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That Super Bowl ad you loved wasn't even real

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Remember that great Gatorade ad you liked during the Super Bowl? Or the one from Nike? And how about those great spots from Apple and Radio Shack—how awesome were those?

Turns out, they were well-loved by the public. Except they didn't actually exist.

According to exclusive data provided to CNBC by, a new advertising-testing service, viewers surveyed from Sunday night's Super Bowl claimed to have seen—and liked—ads that never actually aired.

When prompted with a list of major companies who aired ads on Sunday—mixed in with a list of companies that did not, the results were quite mixed.

People have bad memories

First off, people had a hard time even remembering the ads that actually aired. When asked to name as many ads as possible, they could only come up with an average of 4.7, which is less than 10 percent of the total inventory.

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When prompted from a list, the average percentage of people remembering any one ad was only 45 percent. That's less than half—even when presented with a list of choices!

And here's where it starts to get strange: When given a list of ads that didn't run, mixed in with the real ads, a whopping 19 percent of people said, yes, they remembered watching those ads. Given that 45 percent of people could even remember the real ads, 19 percent is almost half that number. Almost half!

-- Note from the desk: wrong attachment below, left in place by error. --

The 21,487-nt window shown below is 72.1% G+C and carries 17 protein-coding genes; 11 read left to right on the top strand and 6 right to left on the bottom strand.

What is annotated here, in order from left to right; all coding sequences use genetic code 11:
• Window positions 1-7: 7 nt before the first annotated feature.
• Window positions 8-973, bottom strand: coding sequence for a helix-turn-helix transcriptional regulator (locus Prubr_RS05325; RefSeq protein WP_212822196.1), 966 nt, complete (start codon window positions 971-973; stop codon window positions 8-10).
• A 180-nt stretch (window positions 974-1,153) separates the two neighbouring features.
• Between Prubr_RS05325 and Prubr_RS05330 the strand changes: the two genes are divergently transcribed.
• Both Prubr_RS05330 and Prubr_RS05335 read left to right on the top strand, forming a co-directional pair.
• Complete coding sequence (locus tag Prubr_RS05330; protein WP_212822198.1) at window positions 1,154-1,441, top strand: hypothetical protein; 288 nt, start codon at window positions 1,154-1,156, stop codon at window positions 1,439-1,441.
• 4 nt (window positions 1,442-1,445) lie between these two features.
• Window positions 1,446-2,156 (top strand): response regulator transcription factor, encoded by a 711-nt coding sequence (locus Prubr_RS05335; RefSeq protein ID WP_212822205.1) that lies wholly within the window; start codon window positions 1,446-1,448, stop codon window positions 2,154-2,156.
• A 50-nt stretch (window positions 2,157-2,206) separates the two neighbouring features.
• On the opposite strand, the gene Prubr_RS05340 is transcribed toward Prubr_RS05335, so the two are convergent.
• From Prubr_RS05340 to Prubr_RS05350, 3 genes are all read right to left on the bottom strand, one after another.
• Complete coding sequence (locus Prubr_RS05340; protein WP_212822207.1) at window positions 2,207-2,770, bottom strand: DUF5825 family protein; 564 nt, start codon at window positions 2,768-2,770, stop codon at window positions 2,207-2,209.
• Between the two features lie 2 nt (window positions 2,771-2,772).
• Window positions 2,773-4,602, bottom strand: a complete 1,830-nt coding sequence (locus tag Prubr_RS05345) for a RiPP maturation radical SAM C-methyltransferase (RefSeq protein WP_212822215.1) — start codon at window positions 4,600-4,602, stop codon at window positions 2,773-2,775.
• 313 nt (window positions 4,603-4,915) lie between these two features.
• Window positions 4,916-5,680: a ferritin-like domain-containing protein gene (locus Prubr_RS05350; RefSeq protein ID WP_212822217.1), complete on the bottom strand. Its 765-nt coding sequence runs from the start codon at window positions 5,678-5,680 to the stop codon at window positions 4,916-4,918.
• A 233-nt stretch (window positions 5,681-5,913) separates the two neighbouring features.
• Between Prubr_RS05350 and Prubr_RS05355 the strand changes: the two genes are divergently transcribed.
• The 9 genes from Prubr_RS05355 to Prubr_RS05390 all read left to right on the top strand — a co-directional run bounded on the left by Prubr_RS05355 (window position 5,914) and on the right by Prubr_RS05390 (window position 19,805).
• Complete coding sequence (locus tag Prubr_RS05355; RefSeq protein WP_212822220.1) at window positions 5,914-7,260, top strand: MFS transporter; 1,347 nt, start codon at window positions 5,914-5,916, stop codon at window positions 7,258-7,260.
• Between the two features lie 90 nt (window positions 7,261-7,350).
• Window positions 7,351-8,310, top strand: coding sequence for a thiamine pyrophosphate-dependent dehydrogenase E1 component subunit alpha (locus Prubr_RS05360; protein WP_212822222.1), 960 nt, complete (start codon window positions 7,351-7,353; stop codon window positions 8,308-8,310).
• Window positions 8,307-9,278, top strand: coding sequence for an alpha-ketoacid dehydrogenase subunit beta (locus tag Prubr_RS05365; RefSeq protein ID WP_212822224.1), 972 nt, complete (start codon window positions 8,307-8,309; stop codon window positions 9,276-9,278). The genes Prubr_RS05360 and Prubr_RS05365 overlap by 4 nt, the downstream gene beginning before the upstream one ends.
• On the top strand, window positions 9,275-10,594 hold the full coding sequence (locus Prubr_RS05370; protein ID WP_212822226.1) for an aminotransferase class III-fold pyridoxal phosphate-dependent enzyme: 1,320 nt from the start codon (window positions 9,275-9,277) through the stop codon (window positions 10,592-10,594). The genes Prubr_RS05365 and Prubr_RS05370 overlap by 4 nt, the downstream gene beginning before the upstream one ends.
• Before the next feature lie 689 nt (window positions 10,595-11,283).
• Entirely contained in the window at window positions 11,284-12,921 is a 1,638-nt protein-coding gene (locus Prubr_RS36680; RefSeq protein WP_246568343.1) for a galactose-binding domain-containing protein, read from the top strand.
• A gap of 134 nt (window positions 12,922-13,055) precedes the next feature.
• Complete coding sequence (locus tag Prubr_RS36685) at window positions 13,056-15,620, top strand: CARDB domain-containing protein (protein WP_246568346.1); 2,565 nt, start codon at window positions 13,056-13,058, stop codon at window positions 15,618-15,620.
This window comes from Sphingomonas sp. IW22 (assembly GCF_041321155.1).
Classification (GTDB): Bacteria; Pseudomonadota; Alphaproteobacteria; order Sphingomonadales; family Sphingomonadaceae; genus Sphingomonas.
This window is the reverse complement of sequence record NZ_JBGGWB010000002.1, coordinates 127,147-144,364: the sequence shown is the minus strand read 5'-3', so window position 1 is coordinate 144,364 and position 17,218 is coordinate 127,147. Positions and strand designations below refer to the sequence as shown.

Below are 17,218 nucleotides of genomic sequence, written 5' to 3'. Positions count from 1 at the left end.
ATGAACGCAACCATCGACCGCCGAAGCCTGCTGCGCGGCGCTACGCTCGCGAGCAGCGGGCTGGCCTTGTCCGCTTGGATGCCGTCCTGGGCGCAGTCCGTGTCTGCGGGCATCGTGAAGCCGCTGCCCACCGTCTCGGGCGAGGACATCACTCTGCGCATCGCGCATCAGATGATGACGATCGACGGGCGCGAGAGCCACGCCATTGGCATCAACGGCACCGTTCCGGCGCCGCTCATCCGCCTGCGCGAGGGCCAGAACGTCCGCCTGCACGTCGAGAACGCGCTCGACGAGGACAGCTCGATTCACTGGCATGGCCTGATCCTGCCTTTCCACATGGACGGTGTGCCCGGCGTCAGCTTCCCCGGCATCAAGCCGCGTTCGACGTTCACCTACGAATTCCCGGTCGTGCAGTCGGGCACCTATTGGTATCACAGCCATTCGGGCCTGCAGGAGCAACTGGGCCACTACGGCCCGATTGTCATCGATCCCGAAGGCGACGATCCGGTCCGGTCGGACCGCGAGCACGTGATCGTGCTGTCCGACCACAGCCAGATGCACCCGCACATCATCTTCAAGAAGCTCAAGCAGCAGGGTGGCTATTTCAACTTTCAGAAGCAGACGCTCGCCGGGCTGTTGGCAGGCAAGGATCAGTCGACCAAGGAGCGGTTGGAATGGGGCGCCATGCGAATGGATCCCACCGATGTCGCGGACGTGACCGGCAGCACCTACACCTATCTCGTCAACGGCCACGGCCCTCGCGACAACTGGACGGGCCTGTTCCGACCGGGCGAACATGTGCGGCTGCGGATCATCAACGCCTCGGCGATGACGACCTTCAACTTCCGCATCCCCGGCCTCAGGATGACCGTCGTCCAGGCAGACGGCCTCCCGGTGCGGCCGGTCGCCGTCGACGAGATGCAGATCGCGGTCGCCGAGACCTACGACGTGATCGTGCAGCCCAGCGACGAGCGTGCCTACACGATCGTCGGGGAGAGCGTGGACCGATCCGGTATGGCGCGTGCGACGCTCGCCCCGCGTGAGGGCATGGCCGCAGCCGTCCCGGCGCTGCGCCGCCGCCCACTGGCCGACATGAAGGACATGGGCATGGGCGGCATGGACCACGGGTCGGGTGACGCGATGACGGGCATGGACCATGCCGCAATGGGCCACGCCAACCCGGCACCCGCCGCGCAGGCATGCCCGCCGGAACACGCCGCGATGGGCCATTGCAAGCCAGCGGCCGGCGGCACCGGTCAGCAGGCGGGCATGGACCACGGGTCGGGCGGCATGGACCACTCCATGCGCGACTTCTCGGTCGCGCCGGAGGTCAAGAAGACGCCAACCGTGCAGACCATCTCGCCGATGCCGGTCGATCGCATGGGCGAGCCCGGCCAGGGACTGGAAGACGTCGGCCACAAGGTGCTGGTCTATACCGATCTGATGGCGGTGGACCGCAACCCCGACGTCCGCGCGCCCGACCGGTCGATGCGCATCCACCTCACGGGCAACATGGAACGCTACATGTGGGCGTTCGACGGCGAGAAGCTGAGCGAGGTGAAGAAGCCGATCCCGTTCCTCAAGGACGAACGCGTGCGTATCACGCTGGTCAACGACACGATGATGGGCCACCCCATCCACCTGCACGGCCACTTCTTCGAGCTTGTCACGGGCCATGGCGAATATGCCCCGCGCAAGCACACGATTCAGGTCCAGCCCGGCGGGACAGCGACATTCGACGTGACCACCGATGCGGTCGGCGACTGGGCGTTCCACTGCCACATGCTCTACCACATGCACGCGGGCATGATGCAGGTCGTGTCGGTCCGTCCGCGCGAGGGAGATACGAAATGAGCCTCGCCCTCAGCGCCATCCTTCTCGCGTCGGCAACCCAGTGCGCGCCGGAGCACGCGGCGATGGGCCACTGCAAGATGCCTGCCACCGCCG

That's 1 in 5 people said they watched an ad that never actually aired. Think companies like Dr. Pepper, Miller, Twix, Samsung, Burger King, Axe and Audi. You might think they had Super Bowl ads, but they didn't.

People like phantom ads better

When asking people how much they liked the ads they saw, this is where it gets weird: The phantom ads scored higher than the real ones. Fifty percent of the real ads were "liked a lot" by people, but 58 percent of the phantom ads were "liked a lot," too.

So what is going on here? Dan Goldstein, chief strategy officer at DB5 Research, said, "There is a lot of misattribution out there," where people saw something elsewhere but thought it came from the Super Bowl. But, more importantly, the idea of being "liked" is what can carry you further than usual. "It's not that phantom ads are more likable, it's that likable ads are more likely to become phantom ads," said Goldstein.

The best ads get remembered for a long time, and they are so sticky that people will wrongly associate the time when it ran, and the brand who aired it.

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DB5's past research has shown that the companies with the best ability to get the audience to remember have consistently bought in the Super Bowl every single year. Think Budweiser. For the brewer, the investment pays off, rather than the brands that buy in some but not all years.

"We know that Super Bowl advertisers bring their A-game to the event," said Goldstein. "Their ads are more liked and more persuasive than everyday ads. Unfortunately memories of ads are short and they compete with other advertising memories made elsewhere."

It also means that a lot of those other surveys floating around on Monday will claim they have the right data about what the best ads were, but we know now that people can't be trusted with their memories.